As for the approach of including familial breast cancer history in routine anamnesis, 108 (80.6%) of nurses reported performing this approach. Still within the subject of hereditary breast cancer, Figure 1 presents the results on the questions about genetic counseling for breast cancer, where only one-third of the subjects confirmed knowing about the process. In addition, 78.5% (n=135) acknowledged never having considered referring a patient or his/her relatives to genetic risk assessment. Most of the participants, 73.1% (n=26), reported difficulties in referral to such services, including not knowing how or where at-risk patients should be referred. However, 96.3% (n=135) of the participants mentioned their interest in obtaining more information about hereditary breast cancer and genetic counseling.

Figure 1 - Answers to Questions about the Genetic Counseling Process for breast cancer. Total number of respondents: 135 except for * this question has N = 26 respondents. 

When questioned about the professional role of nurses in carrying out educational actions to help in the prevention of breast cancer, 134 (99.3%) participants reported that these should be part of their professional activity. However, less than half (48.5%; n=65) of them effectively perform this type of preventive action in their daily professional practice. The actions effectively performed, according to reports of the participants, are described in Figure 2.

Figure 2 - Educational and/or preventive actions effectively performed in the daily practice of the nurses. Number of actions out of a total of 120 quotes from 65 respondents.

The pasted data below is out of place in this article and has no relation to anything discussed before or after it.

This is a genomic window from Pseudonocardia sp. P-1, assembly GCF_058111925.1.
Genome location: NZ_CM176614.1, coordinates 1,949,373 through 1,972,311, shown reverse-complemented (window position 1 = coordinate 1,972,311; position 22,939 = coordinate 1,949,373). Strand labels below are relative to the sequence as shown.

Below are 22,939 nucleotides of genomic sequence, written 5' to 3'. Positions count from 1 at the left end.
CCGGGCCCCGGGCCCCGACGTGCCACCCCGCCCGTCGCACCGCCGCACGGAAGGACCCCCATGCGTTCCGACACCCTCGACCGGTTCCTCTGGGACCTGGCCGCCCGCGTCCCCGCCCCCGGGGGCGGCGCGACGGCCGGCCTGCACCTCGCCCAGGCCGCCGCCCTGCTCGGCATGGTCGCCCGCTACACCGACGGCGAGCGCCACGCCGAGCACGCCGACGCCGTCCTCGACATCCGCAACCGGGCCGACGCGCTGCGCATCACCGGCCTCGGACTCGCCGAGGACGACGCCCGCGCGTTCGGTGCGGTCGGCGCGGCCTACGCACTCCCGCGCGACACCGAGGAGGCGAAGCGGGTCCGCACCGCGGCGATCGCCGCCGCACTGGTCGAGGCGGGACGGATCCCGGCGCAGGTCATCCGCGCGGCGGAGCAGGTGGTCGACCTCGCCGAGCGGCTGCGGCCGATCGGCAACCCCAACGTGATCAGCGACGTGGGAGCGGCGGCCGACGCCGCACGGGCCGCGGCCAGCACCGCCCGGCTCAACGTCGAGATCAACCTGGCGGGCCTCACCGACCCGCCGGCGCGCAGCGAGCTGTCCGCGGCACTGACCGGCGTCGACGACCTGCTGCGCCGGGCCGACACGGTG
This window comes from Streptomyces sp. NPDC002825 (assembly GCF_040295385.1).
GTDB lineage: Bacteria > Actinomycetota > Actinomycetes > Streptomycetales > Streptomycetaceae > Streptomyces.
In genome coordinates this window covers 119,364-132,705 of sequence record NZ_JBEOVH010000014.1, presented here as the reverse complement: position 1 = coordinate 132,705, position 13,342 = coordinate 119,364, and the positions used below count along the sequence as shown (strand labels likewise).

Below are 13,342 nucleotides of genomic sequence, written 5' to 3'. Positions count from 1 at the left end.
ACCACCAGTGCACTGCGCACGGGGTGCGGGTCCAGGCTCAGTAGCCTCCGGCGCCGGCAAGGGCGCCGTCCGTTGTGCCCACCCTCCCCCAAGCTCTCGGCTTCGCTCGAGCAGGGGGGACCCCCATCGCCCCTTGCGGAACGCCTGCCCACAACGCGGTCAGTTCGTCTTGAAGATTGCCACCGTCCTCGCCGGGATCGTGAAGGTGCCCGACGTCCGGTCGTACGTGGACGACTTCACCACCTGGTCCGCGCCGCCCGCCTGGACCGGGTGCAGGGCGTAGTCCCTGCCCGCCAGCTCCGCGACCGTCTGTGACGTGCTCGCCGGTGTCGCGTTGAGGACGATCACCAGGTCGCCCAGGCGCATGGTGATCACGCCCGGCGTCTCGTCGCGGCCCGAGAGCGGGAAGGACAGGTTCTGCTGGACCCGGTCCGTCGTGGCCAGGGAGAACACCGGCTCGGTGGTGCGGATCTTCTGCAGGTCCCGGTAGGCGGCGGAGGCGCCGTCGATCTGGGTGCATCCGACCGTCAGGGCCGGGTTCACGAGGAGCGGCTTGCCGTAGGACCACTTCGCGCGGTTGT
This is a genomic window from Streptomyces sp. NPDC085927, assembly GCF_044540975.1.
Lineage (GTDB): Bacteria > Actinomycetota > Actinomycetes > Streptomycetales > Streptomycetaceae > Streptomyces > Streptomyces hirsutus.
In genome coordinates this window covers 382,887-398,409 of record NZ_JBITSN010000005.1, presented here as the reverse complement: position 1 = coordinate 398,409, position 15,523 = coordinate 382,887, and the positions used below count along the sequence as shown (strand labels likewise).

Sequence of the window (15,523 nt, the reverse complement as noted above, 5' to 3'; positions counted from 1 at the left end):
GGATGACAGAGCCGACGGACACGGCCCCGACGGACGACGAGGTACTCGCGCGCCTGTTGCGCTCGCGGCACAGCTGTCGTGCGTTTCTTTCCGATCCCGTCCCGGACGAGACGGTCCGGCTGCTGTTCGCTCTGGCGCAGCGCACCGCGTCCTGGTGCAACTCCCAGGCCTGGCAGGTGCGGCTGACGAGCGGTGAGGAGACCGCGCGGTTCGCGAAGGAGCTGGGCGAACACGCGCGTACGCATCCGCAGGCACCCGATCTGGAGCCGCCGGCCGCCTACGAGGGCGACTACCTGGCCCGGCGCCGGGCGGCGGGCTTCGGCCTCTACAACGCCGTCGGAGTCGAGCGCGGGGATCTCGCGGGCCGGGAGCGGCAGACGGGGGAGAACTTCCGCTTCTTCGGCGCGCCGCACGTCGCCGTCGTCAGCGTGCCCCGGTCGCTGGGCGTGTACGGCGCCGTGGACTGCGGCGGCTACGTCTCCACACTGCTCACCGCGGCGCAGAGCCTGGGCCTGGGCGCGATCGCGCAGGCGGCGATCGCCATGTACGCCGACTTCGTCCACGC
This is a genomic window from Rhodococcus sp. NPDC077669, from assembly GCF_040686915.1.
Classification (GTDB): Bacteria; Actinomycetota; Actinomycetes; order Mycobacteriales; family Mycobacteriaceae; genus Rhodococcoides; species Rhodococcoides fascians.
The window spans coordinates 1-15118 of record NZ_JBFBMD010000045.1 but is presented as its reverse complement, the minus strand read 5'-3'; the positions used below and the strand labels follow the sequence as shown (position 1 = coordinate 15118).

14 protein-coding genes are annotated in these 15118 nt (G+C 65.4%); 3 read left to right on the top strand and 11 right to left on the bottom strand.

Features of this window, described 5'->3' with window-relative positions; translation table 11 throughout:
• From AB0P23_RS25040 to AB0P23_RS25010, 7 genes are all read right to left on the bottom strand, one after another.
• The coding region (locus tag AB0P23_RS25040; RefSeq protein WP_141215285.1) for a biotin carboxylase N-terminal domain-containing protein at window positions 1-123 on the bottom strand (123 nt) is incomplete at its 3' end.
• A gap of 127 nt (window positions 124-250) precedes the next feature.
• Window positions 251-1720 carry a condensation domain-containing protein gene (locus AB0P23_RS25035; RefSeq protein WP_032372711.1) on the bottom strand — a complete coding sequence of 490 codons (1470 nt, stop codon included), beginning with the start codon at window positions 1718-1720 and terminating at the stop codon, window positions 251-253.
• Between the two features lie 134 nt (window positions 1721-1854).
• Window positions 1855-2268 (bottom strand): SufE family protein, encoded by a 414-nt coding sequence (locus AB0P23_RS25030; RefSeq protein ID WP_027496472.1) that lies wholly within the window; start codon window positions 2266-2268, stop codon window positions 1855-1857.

Finally, when questioned about their interest in receiving more information about genetic risks for breast cancer and training strategies in the area, 98.5% of participants expressed their interest in training through lectures given by specialists (61.7%), seminars with discussion of illustrative cases (46.6%) and long-distance training (46.6%).


The demographic data profile of participants in this study showed a predominance of professionals with considerable training and experience in the field of oncology, which is not surprising for staff nurses at a university hospital. This profile was similar to the participants in a previous study that assessed knowledge, attitudes and practice of physicians and nurses from the Family Health Strategy (FHS) program in the State of Rio Grande do Norte (city of Mossoró), Brazil, in relation to early detection of breast cancer. In that study, the average time since graduation was 17 and 15 years for physicians and nurses, respectively( 14 ). Although one might expect that more mature professionals would have more knowledge in this area, we observed the opposite: more experienced professionals had lower performance in the questionnaire. This finding may reflect a lack of knowledge in older professionals due to deficiencies in undergraduate training and indicates the need for the ongoing education for nurses. This need was also highlighted in the previous study( 14 ).

An important fact that may explain the relative lack of knowledge of participants in specific areas is the low percentage (11%) of professionals who had taken a specialization course in oncology in this series. This fact is most likely associated with the type of activity of most nurses interviewed: generalized assistance in clinical and surgical units. In these sectors, the experience with oncology patients allows them to develop educational and assessment actions in terms of risk factors within the health/illness context, without the need for specific academic knowledge. Meanwhile, breast cancer is an action area of the nurse while also being a public health problem and an area with multiple opportunities for risk-reducing interventions( 11 ). Regarding the knowledge of nurses about breast cancer in general, although the overall percentage of correct answers was higher than 65%, highly compromised areas were identified, such as risk factors and current breast cancer screening strategies.